Africa Nature and Wildlife Travel

Essential Advice for Your African Safari

So you’ve decided. This year is safari year. No more lazing on beaches, you’re going to tick off that one item on your bucket list that’s been tantalising you for the past year but you don’t know how to start, or where to go.

African Safari

Africa is one of the most popular destinations for safari holidays. From the hidden depths of central Africa to the more popular attractions of Kenya, the allure of seeing animals in their natural habitat is extremely hard to ignore.

If it’s your first time or if you’re an experienced safari traveler, make sure you follow the checklist below before you go.

Get Immunized and Insured

If you’re traveling from Europe or America some African countries may not require any vaccinations by law but be sensible and get inoculated against all recommended diseases. Your GP will provide an up-to-date list.

In some parts of Africa, such as Kenya, malaria is prevalent so malaria tablets are a must. An easy way to avoid mosquito bites is to keep your legs and arms covered. Always sleep under a mosquito net and use appropriate insect repellents. They may not always smell great but it beats a nip from a mosquito.

If you wear contact lenses, it’s also worth taking your glasses along as back-up. Eyes can get irritated by the dust flying around.

Perhaps the single most important tip for your safari holiday is to make sure you have comprehensive medical insurance to cover you in the event of an emergency. It’s more than likely that you won’t need it but if you do you won’t regret it.

Male Lion, Botswana

What to Take

Even in Africa you still need warm clothing for early morning starts. The best time to see some of the big cats is often around 5.30 am (yes there is more than one 5.30 in the day!) and in the winter you’ll need to throw in a fleece, scarf and maybe even some gloves. In the summer, a waterproof is a must-have, plus a cap, safari hat and sunglasses.

And don’t forget the essential long sleeves and trousers as you’ll need them not only for warmth but to protect yourself from mosquitoes – they’re at their hungriest at dawn and dusk. If you’re undertaking a walking safari remember the same rules apply, no matter how hot it gets.

Other Useful Information

If bugs really bug you (sorry) then opt to travel in July or August. There’ll also be less in the way of scorpions, snakes and frogs – which may be an added bonus depending on your own personal phobias – but never fear, the big game will still be out there in large numbers.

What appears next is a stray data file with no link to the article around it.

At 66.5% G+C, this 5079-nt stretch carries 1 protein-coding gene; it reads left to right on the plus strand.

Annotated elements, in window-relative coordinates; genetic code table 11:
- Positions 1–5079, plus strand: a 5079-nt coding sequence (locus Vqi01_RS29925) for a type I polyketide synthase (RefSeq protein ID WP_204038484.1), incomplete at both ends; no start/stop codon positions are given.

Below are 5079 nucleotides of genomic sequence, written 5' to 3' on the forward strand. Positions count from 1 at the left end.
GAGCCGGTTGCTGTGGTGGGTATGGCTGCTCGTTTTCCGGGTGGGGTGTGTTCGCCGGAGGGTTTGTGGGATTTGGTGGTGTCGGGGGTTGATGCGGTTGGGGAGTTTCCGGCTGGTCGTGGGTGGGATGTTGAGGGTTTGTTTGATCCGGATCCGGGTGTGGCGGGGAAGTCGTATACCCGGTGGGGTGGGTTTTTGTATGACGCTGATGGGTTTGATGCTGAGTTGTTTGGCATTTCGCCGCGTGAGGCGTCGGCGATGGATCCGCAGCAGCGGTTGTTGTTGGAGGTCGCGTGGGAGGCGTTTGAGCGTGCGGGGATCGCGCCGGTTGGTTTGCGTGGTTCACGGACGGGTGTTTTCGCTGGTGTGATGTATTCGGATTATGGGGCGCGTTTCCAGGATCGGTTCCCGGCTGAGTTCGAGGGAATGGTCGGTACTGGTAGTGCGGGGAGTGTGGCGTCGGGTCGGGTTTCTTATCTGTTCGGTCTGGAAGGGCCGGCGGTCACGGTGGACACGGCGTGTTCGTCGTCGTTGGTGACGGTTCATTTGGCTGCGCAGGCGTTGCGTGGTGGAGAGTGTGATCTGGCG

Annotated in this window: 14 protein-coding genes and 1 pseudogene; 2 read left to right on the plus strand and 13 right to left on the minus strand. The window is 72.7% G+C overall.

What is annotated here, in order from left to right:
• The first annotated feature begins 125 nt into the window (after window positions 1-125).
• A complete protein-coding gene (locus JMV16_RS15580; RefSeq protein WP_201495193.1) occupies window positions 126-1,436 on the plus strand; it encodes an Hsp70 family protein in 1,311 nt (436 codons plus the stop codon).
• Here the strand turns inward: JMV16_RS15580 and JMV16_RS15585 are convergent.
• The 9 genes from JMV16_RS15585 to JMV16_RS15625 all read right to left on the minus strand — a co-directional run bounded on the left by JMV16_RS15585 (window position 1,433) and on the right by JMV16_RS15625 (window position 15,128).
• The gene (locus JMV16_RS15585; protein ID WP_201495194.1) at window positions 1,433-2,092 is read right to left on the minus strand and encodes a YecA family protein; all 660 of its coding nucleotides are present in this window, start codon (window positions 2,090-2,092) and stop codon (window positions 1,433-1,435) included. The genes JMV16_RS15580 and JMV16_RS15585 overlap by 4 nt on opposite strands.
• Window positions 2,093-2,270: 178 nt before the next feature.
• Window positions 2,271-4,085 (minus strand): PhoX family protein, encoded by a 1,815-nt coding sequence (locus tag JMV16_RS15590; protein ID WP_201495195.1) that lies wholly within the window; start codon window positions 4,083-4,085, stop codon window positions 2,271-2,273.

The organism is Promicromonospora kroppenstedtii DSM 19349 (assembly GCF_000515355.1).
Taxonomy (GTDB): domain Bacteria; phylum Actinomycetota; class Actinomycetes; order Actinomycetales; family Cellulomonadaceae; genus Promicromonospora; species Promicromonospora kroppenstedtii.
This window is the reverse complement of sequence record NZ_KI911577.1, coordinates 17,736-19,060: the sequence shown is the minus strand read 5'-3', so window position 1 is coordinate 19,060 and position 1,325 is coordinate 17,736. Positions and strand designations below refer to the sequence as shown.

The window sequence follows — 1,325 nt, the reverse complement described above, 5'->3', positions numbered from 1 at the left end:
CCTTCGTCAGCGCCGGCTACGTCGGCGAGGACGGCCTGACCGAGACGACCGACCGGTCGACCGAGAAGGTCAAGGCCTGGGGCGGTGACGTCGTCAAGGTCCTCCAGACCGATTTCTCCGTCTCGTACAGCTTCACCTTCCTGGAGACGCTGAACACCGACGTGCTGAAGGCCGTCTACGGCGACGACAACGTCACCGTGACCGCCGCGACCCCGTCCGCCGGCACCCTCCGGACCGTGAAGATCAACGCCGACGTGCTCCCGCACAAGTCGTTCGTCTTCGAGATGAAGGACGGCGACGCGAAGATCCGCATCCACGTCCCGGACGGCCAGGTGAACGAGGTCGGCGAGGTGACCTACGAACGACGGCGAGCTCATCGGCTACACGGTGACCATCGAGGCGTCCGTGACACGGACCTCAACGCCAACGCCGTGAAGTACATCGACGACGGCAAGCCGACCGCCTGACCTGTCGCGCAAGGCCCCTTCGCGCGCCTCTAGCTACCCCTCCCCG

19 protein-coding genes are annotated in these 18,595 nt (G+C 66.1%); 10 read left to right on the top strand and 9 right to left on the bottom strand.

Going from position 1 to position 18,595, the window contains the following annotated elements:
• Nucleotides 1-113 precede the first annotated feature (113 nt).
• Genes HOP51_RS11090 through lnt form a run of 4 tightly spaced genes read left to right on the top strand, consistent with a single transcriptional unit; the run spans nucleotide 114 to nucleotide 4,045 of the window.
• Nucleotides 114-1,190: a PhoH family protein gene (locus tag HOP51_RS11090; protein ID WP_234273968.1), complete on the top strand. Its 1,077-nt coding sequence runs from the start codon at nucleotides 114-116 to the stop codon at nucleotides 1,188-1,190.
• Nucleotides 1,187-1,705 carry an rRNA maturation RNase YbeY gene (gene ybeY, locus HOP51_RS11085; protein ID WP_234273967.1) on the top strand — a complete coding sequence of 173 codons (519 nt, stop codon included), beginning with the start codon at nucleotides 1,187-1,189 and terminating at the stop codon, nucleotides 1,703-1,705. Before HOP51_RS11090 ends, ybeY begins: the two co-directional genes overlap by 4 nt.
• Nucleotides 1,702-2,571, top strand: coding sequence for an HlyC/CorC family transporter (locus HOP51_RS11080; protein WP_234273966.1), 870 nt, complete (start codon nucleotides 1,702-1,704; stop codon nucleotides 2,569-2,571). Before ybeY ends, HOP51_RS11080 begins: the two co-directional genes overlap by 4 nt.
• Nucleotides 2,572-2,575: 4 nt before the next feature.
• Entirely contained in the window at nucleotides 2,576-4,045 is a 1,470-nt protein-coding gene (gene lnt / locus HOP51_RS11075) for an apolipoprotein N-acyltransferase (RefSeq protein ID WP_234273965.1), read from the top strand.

Giraffe and other wildlife, Namibia

Don’t Forget

Sunblock, sunhats and your binoculars. Believe me, you’ll need them. And if you’re bringing a digital camera, get some extra memory as you’ll be surprised at how many photographs you’ll want to take.

Be Prepared

You’re not watching some David Attenborough documentary whilst slouching on your settee wine or beer in hand.  This is real life, first hand. You may see real life kills and maybe you’ll see some cubs. One thing’s for sure, no two days are the same, no safari is the same.

With all preparations covered you can relax and enjoy your longed for holiday.

And Relax ….

Anyway, enough of the serious stuff – before we leave you to start planning your safari, here are some actual questions that safari rangers have been asked by well meaning tourists. It’s OK, it’s hot out in the wild, we understand:

  • Do giraffes hunt in packs?
  • Do rhinos nest in trees?
  • Do rhinos eat meat?
  • How many eggs do hippos lay?
  • Is that mother a female?
  • Do you find animals on the left hand side of the road?
  • Why are elephants so big?
  • Why does the buffalo have a light grey color around its rectum?
  • Will we see a tiger today?
  • What is that? (It was an elephant’s you-know-what.)

If some of those questions seem quite sensible to you, then copy the list and be sure to ask your safari holidays ranger while you’re out there. Don’t worry, he’ll be very understanding.

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